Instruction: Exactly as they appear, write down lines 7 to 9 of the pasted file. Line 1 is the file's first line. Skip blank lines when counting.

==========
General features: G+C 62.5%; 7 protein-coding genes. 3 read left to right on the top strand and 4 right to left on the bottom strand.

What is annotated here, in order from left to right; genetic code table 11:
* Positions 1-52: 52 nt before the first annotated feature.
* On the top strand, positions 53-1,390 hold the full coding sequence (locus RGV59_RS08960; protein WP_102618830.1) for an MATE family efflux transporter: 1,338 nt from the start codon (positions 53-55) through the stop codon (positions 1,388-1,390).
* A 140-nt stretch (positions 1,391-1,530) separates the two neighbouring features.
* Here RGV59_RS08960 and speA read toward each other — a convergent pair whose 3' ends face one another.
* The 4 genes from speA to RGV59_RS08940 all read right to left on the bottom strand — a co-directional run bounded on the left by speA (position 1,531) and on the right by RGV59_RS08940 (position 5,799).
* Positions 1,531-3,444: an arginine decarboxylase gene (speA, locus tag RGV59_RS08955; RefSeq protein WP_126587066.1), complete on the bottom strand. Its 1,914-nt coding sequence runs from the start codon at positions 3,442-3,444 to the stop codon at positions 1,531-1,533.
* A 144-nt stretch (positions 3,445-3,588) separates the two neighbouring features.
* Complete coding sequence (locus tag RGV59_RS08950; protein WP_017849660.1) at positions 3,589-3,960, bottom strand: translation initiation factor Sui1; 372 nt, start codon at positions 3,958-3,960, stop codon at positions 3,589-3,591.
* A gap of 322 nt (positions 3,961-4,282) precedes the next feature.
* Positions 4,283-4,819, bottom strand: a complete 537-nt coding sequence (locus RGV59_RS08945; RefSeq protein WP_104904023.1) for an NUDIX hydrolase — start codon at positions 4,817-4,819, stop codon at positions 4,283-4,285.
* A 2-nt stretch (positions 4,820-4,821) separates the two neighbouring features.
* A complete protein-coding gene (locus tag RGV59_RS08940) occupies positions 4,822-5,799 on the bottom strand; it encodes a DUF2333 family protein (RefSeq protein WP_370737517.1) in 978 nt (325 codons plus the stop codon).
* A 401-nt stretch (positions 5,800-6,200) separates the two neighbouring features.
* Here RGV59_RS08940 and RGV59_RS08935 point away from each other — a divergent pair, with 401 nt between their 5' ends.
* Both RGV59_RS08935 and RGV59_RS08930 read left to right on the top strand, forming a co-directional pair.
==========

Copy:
* The 4 genes from speA to RGV59_RS08940 all read right to left on the bottom strand — a co-directional run bounded on the left by speA (position 1,531) and on the right by RGV59_RS08940 (position 5,799).
* Positions 1,531-3,444: an arginine decarboxylase gene (speA, locus tag RGV59_RS08955; RefSeq protein WP_126587066.1), complete on the bottom strand. Its 1,914-nt coding sequence runs from the start codon at positions 3,442-3,444 to the stop codon at positions 1,531-1,533.
* A 144-nt stretch (positions 3,445-3,588) separates the two neighbouring features.